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SAMSA hosted maritime stakeholders in Cape Town this week where they were addressed by SAMSA’s Chief Operations Officer, Sobantu Tilayi about developments and challenges in the sector.
Please see the pictures with the press release below.
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Attention News Editors/Maritime Reporters
Engaging stakeholders to build ocean’s economy
Cape Town, South Africa, February 09, 2018: The South African maritime sector needs to put more effort into building the economy to achieve international standards and trends, says SobantuTilayi, Chief Operations Officer for the South African Maritime Safety Authority (SAMSA).
Speaking at SAMSA Annual Networking Dinner in Cape Town on Wednesday Tilayi added that, Operation Phakisa’s fast-tracking program for the building of the oceans’ economy prompted the maritime sector to maximise the benefits that could be achieved.
South Africa is surrounded by a vast ocean where maritime role players have not fully taken advantage of the immense potential of this untapped resource. The oceans have the potential to contribute up to R177 billion to the gross domestic product (GDP) and create just over one million jobs by 2033.
But the benefits of the sector could not be realised if there were no willing players to effectively participate and show courage towards building the oceans economy.
Tilayi proposed various ways in which South Africa could improve and capitalise on the maritime sector. These included offshore bunkering, and energy generation, among other efforts.
The annual networking session was attended by over 60 guests from the private sector and various state entities. The platform allowed stakeholders to discuss the state of the maritime sector, and touch base with key players in the industry.
Benefits in the sector
Tilayi said offshore bunkering, for instance was a lucrative endeavour to venture into.
“South Africa is ideally placed to take advantage of the “West to East” (ship) traffic by offering offshore bunker services. SAMSA approved a pilot off the shores of Port Elizabeth last year, which showed great potential if it were to be done right,” he said.
Millions of tons of marine fuel were delivered resulting in potential revenues in billions of rands. “We now know that these operations can be done relatively safely off the coast of Port Elizabeth but we need to further tighten the controls in order to ensure the sustainable use of the marine environment,” he added.
With energy generation, South Africa lagged behind when it came to wave energy power generation technology.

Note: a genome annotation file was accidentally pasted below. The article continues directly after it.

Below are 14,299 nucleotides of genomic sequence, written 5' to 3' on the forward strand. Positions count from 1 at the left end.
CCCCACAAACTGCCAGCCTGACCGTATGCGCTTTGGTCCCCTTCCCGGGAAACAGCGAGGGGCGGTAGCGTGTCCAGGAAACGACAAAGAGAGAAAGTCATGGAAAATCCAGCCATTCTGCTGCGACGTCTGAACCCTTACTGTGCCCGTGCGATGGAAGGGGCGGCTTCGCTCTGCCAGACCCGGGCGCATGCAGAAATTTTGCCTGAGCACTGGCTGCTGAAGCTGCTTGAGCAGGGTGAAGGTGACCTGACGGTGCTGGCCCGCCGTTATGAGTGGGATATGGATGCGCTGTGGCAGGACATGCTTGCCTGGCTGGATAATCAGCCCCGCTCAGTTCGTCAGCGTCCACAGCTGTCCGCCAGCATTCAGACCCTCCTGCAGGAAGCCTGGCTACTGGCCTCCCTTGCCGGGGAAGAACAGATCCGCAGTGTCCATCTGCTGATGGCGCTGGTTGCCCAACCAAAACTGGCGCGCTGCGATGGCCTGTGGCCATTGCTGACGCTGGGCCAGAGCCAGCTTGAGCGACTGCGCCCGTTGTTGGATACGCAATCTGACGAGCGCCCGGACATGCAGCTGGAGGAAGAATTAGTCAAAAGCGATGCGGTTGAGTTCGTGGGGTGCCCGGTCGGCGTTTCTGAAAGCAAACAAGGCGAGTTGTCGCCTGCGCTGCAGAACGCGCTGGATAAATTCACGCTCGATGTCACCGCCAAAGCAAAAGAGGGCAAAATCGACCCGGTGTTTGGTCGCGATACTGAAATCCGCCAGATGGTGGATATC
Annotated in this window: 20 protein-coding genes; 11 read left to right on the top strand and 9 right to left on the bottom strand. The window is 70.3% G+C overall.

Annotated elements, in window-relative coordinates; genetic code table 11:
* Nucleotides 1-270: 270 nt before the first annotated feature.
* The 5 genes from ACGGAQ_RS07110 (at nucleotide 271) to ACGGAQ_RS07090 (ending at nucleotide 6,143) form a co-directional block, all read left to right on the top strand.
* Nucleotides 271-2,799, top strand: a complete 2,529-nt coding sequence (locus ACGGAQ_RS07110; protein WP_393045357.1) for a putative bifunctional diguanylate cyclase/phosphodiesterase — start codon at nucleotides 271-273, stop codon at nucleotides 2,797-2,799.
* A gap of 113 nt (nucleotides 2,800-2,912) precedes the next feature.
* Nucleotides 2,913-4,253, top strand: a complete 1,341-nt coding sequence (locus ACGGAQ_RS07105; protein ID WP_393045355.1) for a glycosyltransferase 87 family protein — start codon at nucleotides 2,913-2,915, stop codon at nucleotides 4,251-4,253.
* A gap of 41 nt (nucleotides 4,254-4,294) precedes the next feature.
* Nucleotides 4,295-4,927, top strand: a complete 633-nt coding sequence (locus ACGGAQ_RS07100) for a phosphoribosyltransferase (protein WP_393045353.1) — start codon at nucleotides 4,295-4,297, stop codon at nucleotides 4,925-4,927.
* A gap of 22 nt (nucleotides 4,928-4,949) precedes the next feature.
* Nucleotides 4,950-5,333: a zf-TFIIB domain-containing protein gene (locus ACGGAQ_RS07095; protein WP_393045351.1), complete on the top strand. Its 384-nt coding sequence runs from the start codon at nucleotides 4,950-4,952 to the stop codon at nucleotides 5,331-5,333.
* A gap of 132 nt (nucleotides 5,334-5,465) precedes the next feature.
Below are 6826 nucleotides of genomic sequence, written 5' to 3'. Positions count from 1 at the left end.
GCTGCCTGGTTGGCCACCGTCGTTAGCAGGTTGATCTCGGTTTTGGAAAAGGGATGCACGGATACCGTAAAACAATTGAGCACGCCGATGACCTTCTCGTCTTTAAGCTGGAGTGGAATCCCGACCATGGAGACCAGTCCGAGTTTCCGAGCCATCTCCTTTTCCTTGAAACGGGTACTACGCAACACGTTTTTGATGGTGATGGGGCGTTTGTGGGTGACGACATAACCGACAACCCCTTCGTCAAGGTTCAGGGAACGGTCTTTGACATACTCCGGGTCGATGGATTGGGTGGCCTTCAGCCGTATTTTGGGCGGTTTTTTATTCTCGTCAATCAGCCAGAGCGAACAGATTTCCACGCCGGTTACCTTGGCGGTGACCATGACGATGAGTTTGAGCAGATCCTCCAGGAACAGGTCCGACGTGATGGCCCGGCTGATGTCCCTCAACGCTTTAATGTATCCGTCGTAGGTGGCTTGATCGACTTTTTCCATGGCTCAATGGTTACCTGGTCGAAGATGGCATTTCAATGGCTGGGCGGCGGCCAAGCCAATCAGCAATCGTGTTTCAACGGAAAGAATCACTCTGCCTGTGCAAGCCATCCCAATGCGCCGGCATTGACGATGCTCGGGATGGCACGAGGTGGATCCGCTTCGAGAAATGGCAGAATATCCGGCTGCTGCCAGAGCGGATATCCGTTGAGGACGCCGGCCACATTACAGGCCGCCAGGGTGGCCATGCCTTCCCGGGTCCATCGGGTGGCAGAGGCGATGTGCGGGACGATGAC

Tilayi said: “It is important to augment our energy mix as a country. Although coal or hydrocarbons will continue to play a dominant role in the near future, our development or collaboration in the development of these alternate technologies has benefits such as climate change management, skills development and creation of new industries for economic growth.”
Through SAMSA’s engagements with various shipping companies it was pushing for greater employment opportunities for South African youth, such as the Maritime Youth Development Program.
This is a program in partnership with the Mediterranean Shipping Company, Harambee, the Eastern Cape Government and Port St Johns Municipality to train youth, mostly new matriculants, in the global cruise liner industry. So far up to 120 youth have been trained and placed in jobs on various ships around the world.
“Our focus is to create employment for youth and raise maritime awareness. Seafarer development initiatives as envisaged in Operation Phakisa are yet to bear fruits on a sustainable basis. We remain committed to extending the economic benefit of the maritime economic boom to the rural communities,” Tilayi added.
Safety and security
Following the torrential storms in Johannesburg and Durban, which claimed many lives and caused massive destruction, Tilayi said South Africa needed to improve on its early warning systems and mitigation measures.
“Several ships lost their moorings in the Durban harbor with several containers gone missing, causing environmental risk. We are currently dealing with that and would like to thank the MSC and their service providers.”
The fishing sector remained South Africa’s biggest worry. The fishing industry was the major stakeholder and SAMSA wanted to engage more regularly and effectively with it. In that regard SAMSA will convene a National Fishing Forum to further hear from the fishing industry.
Issued by FBI Communications on behalf of SAMSA
Captions for images: (Supplied by SAMSA)
662A3093: SAMSA’s Chief Operations Officer, Sobantu Tilayi addressing stakeholders at the SAMSA Annual Networking Dinner in Cape Town.
662A3072: Stakeholders discuss various way in which South Africa can capitalise on the lucrative maritime economy.
For updated information go to
www.fbicommunications.com, News Room Section
Page: South African Maritime Safety Authority
@SAMSAMARITIME under the hashtag: #SAMSACares #SAMSAStakeholderEngagement #SAMSASafeShips #SAMSACleanOceans #OceansEconomy #OperationPhakisa
Notes for Editors
The South African Maritime Safety Authority (SAMSA), is a South African government agency responsible for the implementation of current International & National Regulations regarding the Maritime industry. It advises Government on maritime issues relating to or affecting South Africa, including but not limited to providing a search and rescue capability, and conduct accident investigations and provide emergency casualty response.